3. Pay Attention. To everything. Then do something with the information. What do you order in restaurants? What flavors do you like and why? How often are you ordering out? How does that make you feel physically and emotionally? Use. What. You. Have. Use your common sense. If you need something to start with...Boil noodles, add butter, parmesan and pepper. In many restaurants in NYC that’s a $17 bowl of cacio pepe. In my house its 15 minutes of meditative time in my kitchen, a warm bowl of goodness that is cheap AF. Sprinkle on some bacon, parsley and add a glass of wine and its notched up a whole other level. Eat it out of a pan with absolutely no guilt what. So. ever.
4. Start to develop your style. Your own culinary expression. We do it with everything else - our clothes, our apartments, our music - why don’t we look to ourselves more for our inspiration and expression. What do you like to eat and why. What food systems do you want to be and are currently supporting?
5. Get in shape. We mean your skills and your mindset. Practice. Just like anything else you only get better by doing. So start one meal, snack at a time. See it as a fun process in the ever evolving journey of developing your skills, palate, understanding and JOY in cooking and feeding ourselves and others. There is no shortage of videos, tips, recipes - what we need more of is pushing ourselves to figure it out. Use what we have, what we like and what is in season. And most importantly to make it a priority and to do it for ourselves, each other and the planet.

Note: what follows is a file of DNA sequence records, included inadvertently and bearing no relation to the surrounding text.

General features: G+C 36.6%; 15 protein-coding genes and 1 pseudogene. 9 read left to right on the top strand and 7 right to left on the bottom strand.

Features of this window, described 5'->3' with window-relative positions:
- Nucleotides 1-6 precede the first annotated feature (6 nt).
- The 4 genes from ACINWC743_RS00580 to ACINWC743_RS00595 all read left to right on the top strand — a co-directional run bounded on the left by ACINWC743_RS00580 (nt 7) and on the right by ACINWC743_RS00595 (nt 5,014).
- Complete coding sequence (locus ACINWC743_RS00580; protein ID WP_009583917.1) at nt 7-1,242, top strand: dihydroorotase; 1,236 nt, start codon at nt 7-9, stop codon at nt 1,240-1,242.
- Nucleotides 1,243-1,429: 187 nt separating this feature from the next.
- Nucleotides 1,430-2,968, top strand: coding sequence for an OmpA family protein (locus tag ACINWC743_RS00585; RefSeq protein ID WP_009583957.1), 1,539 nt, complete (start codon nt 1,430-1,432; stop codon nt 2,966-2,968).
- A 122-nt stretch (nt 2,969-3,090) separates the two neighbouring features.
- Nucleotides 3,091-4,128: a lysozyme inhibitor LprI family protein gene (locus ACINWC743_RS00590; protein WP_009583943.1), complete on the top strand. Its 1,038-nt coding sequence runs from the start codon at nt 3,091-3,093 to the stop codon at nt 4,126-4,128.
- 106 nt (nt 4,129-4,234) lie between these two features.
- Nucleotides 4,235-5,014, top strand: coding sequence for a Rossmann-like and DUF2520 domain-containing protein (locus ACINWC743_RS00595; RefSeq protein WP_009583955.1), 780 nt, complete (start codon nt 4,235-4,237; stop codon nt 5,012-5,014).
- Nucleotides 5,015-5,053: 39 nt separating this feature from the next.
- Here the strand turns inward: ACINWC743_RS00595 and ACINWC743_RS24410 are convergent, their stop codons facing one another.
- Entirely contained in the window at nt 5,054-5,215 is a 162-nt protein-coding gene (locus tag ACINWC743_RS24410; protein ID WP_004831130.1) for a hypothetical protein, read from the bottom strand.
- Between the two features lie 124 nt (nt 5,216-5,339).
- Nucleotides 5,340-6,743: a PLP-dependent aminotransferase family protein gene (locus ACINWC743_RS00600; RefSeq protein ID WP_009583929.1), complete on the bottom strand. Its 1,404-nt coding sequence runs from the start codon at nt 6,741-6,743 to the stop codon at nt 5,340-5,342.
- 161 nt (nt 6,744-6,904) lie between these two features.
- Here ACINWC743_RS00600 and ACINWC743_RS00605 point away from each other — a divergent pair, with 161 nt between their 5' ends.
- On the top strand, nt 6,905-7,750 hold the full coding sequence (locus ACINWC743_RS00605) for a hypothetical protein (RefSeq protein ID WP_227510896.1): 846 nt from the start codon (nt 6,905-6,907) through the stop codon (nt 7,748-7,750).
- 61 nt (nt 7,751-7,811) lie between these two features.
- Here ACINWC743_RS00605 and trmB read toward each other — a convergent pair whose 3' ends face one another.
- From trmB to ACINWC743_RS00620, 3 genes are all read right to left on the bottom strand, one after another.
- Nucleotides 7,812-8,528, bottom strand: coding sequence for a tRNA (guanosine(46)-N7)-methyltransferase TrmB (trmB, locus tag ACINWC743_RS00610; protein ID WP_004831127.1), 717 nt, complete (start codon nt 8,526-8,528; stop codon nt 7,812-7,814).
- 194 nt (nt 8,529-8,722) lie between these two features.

6. Get your space and ‘tools’ in order. Make sure you either sharpen your knife or get a good one and know how to hold it. From there I don’t think you need much more than a cutting board, a couple pans, Olive/Canola oil, salt and pepper and the mindset of possibility and fun - to begin cooking anything. I’m so machine, extra tools averse that I’ll avoid those dishes that ask me to use them. It takes me out of the flow I get into when I lose myself in the process of throwing something together and building and developing flavor as I go. Go through your cabinets. All of them. Your freezer and refrigerator too. Make it a fun exercise in not only building awareness but in building your culinary muscles with the creativity you will have from using things up. Identify patterns in what you buy and why. Find ways to use them both new and old. Organize your pantry. Use it up and find the joy in creating, being resourceful, frugal and in the feeling you get from cleaning out anything and starting fresh.